The minutes of the October 27th meeting are not listed at as of November 11th, 14 days after the meeting. This is what we come to expect of government, paying more than in the private market and getting less. They are finally up here.
Actually I did take notes this time, I will get to it later, but for now I am going to go in another direction. Have you ever seen this quote?
“The only purpose of a government is to protect a man’s rights, which means: To protect him from physical violence. A proper government is only a policeman, an agent of man’s self defense, and, as such, may resort to force only against those who start the use of force. The only proper function s of a government are: The police, to protect you from criminals; the army, to protect you from foreign invaders; and the courts, to protect your property and contracts from breach or fraud from others, to settle disputes by rational rules, according to objective laws.”
~ John Galt in Ayn Rand’s novel Atlas Shrugged
Let’s keep the above paradigm in mind as I relate to you what has happened to the request by Lincoln Justice a few weeks ago for changes to the restrictions on agriculture in the town limits. This request it seems has gone down a memory hole and if we ever see it again, it will be as a passed law. Unlike our congress in DC the citizens of Seymour are as far as I can ascertain not even privy to a written copy of the proposed legislation to comment on before it is passed. It seems that it is being constructed (if it is even being constructed) in the dark of night in the so called “Executive Sessions” rather than in the light of day of a public meeting. One would think that at a local level that we the people would have more input and oversight of this process than we have in DC and Jeff City rather than less.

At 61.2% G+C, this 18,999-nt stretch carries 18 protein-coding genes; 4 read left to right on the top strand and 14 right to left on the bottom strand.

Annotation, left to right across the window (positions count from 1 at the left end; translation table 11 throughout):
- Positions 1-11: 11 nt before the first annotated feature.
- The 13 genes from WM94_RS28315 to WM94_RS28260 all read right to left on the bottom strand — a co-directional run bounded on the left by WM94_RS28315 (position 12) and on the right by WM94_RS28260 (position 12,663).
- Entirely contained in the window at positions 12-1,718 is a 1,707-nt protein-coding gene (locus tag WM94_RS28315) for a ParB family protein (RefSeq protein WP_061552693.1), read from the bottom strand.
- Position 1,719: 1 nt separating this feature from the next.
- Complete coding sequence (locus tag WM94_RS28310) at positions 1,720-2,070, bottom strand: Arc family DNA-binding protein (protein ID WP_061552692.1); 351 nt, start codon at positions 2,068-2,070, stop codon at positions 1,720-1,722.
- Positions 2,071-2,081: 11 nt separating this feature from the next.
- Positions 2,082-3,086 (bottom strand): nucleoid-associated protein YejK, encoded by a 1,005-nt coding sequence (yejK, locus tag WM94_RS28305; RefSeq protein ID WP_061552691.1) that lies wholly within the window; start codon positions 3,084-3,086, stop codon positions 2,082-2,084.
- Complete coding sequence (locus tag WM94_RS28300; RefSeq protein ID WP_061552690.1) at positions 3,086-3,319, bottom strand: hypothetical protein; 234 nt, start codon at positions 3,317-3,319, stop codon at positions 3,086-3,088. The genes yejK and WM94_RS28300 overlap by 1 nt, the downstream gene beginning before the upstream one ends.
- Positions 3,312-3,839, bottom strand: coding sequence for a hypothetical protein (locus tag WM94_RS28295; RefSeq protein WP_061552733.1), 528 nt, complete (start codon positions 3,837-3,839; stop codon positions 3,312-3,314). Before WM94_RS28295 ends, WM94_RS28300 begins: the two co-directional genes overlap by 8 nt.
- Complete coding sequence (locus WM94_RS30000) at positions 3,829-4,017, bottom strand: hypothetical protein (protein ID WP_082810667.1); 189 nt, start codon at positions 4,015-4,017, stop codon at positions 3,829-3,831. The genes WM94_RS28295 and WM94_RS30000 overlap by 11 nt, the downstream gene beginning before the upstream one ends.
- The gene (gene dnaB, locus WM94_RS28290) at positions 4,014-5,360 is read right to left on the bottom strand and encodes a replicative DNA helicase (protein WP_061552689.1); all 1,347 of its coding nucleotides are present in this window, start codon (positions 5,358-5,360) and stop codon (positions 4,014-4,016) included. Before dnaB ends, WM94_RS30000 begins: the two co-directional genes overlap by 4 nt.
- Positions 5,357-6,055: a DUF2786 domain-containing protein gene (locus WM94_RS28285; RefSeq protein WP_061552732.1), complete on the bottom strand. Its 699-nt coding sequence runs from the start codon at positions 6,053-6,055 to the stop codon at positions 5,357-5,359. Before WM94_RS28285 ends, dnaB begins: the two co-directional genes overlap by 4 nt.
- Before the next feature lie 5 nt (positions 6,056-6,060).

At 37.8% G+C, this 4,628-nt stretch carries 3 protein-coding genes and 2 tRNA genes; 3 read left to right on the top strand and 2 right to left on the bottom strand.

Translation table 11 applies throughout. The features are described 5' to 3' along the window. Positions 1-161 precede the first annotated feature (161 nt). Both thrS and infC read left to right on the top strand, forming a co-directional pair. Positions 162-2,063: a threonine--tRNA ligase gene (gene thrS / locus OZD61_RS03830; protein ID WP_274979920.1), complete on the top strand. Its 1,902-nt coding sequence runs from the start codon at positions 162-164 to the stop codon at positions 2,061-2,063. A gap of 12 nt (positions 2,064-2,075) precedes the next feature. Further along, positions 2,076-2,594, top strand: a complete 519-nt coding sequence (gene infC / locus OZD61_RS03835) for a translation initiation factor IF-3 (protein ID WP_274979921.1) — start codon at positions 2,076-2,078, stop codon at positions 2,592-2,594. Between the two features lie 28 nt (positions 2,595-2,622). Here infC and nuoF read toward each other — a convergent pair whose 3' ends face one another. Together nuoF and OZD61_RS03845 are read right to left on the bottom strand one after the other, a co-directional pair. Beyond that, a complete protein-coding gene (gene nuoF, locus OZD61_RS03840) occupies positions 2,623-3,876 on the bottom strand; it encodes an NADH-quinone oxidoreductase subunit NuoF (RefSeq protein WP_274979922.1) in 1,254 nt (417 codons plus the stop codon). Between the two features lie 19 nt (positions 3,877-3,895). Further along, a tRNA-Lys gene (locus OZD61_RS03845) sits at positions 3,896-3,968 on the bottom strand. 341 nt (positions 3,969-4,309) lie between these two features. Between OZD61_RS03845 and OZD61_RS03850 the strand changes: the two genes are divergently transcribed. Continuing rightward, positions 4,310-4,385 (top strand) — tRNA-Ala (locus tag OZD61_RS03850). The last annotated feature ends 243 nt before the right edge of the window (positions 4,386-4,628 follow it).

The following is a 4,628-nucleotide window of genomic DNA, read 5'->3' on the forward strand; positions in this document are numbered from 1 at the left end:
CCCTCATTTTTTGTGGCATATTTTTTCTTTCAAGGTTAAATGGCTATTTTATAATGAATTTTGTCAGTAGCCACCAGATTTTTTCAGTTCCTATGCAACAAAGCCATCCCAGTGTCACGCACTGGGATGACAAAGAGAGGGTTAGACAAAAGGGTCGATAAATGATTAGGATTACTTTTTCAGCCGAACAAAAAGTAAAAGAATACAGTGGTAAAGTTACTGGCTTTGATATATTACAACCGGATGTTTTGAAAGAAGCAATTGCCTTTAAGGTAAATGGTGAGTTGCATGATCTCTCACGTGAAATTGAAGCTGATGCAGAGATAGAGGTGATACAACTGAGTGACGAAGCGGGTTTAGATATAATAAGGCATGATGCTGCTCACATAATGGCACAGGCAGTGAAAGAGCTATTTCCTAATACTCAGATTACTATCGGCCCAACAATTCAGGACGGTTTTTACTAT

This is how the residents of Sedgwick Maine interact with local government:
…The proposed ordinance was one of 78 being considered at the Sedgwick town meeting, that New England institution that has stood the test of time, allowing all of a town’s citizens to vote yea or nay on proposals to spend their tax money and, in this case, enact potentially far-reaching laws with national implications. They’ve been holding these meetings in the Sedgwick town hall (pictured above) since 1794. At Friday’s meeting, about 120 citizens raised their hands in unanimous approval of the ordinance…
Another cause for concern is the total lack of effective checks and balances as to whether a particular law violates the Inalienable Rights of any of the citizens of Seymour. Towns routinely pass laws that violate the powers that we the people have delegated to them. Then the only way to try and change the law is to break the law, go to jail, pay bail, a fine, and then spend tens if not hundreds of thousands of dollars and years of your life to take it through the courts. If the town loses they often will then change a word or two in the legislation and the whole charade starts over again. There is something fundamentally wrong with this whole process in a free society. (Actually there was a time in our history when you did not have to break a law in order to challenge it, but that story is too long for here.)
The issues of citizen input, participation, oversight of proposed legislation, and some sort of litmus test that it’s not violating peoples rights are sorely needed IMHO.
Please be patient as I add what happened at the meeting shortly…
On second thought I will save next weeks meeting for a trying a write up again.
A video recording would be much better than a write up anyhow.
*Note on executive sessions: When our government operates in secret and out of earshot of those that attend city counsel meetings – there is a good old boys network where certain goings on are leaked to the privileged members of the mainstream press. Take this article by Bob Anderson of The Webster County Citizen. I guess if you don’t suck up you are kept in the dark as to what goes on in the Star Chamber.